Songwriting duty aside, Shudall also shot the album’s stark black and white cover, capturing a shadowy comedy and tragedy element for Sad Happy. Initially trying to tap into some kind warped party cover, the band eventually landed on their prize shot by accident during an actual photo shoot, while one of the “characters,” a girl dressed as a clown, was taking a cigarette break. Shudall took a quick shot of her, and that was it. “We had this big party scene, and then I just took a photo of her smoking outside, and we were like we should use that as the album cover,” says Shudall. “It’s funny, because there was a really great photographer doing amazing photos inside, and here I am with my little shit camera.”
Doing things themselves is nothing new for the band. Guitarist Joe Falconer has directed several Circa Waves videos, including “Me, Myself and Hollywood,” off the last album, while Shudall produced Sad Happy in its entirety with mixing by Grammy winners Matt Wiggins (Adele, U2) and Dan Grech-Marguerat (Mumford & Sons, The Vaccines). “We’re all very involved quite heavily in this band,” says Shudall. “So it’s not unusual for us to take the photos or make the videos.”
Never shy from talking politics, the band recently got heat for posting its support for the Labour party in the UK, but Shudall doesn’t get the backlash against artists who have an opinion since, he says, music and protest have always gone hand in hand. “I don’t think that because you’re a musician, or because you sign a record deal, you don’t have an opinion,” he says. “People get really weird about musicians having an opinion about politics, and it’s strange. You don’t have to do what we say. That’s just what we believe in. If you hold the same values, then you should do the same.”
Shudall, who became a new father nearly four months ago, says he’s worried his son is growing up in a frightening world. The real issue is climate change and everything around it, he says, but unfortunately too many corporations and politicians can’t see the wood for the trees. “We need to stop fucking around now,” says Shudall. “All the people who are in charge really need to make it a priority, because essentially there are going to be so many more issues if we don’t fix it now. I think we’re also quite uneducated and naive at the moment, which is understandable because you can’t really see the issues just yet, but it’s going to start really getting terrifying in five or 10 years.”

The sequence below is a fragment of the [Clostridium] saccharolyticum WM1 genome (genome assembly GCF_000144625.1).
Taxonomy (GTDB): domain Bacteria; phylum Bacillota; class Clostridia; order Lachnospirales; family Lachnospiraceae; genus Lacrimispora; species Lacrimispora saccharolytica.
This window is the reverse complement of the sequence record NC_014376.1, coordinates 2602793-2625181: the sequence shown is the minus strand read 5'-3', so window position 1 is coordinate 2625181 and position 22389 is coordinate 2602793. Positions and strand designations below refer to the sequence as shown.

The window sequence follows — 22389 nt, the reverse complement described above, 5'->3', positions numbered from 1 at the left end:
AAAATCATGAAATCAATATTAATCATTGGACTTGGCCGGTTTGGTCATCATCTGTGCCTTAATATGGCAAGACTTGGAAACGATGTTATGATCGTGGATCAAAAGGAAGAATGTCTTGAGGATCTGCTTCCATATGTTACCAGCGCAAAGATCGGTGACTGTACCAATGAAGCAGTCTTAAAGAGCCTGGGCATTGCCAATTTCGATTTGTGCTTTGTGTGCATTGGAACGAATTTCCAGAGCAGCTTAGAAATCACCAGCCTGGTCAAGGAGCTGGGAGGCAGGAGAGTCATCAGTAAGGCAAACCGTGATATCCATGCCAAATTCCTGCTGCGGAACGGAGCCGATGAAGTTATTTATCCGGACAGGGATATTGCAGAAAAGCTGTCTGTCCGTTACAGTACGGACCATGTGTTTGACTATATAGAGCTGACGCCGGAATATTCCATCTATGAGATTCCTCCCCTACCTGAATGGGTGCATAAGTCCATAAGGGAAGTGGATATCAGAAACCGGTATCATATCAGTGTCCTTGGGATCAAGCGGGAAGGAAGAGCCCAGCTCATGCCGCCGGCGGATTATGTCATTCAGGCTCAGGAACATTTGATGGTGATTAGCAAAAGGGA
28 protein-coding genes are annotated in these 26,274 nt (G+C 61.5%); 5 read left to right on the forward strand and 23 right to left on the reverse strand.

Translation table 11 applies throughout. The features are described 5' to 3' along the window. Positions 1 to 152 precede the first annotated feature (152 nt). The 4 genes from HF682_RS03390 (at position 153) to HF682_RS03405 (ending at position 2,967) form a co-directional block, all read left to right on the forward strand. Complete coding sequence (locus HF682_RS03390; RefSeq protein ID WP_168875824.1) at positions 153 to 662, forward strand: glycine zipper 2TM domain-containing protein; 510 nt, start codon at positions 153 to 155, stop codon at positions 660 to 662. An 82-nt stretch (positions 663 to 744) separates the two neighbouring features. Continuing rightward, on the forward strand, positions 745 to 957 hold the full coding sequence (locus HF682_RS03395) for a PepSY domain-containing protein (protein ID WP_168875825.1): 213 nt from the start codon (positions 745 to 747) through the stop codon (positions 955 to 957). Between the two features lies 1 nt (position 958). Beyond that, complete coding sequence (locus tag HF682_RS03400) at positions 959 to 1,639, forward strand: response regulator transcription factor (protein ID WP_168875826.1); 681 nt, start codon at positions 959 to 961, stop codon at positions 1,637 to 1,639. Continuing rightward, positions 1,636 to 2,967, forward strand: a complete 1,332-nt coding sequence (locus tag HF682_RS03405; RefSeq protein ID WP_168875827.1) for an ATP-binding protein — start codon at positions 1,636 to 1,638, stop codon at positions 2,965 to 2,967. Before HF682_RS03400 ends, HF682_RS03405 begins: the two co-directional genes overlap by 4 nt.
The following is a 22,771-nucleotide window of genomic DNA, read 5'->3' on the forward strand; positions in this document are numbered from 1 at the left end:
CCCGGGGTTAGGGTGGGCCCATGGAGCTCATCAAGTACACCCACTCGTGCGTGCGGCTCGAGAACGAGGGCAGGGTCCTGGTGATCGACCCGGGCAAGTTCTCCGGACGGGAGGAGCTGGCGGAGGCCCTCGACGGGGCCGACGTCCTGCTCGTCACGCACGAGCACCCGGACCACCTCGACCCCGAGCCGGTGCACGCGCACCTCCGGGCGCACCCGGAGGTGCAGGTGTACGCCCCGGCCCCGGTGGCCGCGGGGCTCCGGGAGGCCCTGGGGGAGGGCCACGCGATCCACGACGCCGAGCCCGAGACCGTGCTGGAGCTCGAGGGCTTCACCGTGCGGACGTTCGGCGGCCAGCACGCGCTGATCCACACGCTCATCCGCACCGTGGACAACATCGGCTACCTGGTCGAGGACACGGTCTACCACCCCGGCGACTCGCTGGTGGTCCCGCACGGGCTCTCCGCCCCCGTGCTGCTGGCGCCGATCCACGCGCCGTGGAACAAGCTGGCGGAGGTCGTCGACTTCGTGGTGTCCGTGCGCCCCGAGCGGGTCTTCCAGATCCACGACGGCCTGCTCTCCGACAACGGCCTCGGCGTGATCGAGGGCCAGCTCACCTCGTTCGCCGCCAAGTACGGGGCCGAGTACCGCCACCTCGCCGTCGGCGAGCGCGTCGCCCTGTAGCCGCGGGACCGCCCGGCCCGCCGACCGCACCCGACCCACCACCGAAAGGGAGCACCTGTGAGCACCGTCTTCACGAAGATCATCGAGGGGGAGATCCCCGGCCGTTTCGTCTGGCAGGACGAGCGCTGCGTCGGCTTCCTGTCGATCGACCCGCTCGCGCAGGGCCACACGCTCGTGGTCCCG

Still, fear isn’t a constant for Shudall, who is ultimately happy with fatherhood and the state of Circa Waves. Flushing out the current worries of the world and looking ahead to change vibes with the band’s first Sad Happy single, “Jacqueline.” The indie-pop medley is strangely complemented by a campy, ’70s horror and congo-inspired video, directed by Bousher & Gee (The Fratellis) and cinematically set inside a mansion once owned by the Prince of Jordan.
Segueing into the end of Sad Happy, “Train to Lime Street,” is an almost lullaby framed instrumental about the place where all four band members—scattered throughout England—come together in Liverpool. Soft chugging sounds, like a train, are actually the heartbeat of Shudall’s unborn son, which he incorporated into the echo-y track. Now set to tour again, Shudall says it’s going to be harder leaving home since he notices how his son is growing month by month. He jokes that it may make for a great Circa Waves album one of these days.
“It used to be leaving my girlfriend was difficult, but now I have to leave my son, who is ever-changing,” he says. “But you know, I’m sure it’ll make for some good songs. It’s going to be so happy, then really fucking sad.”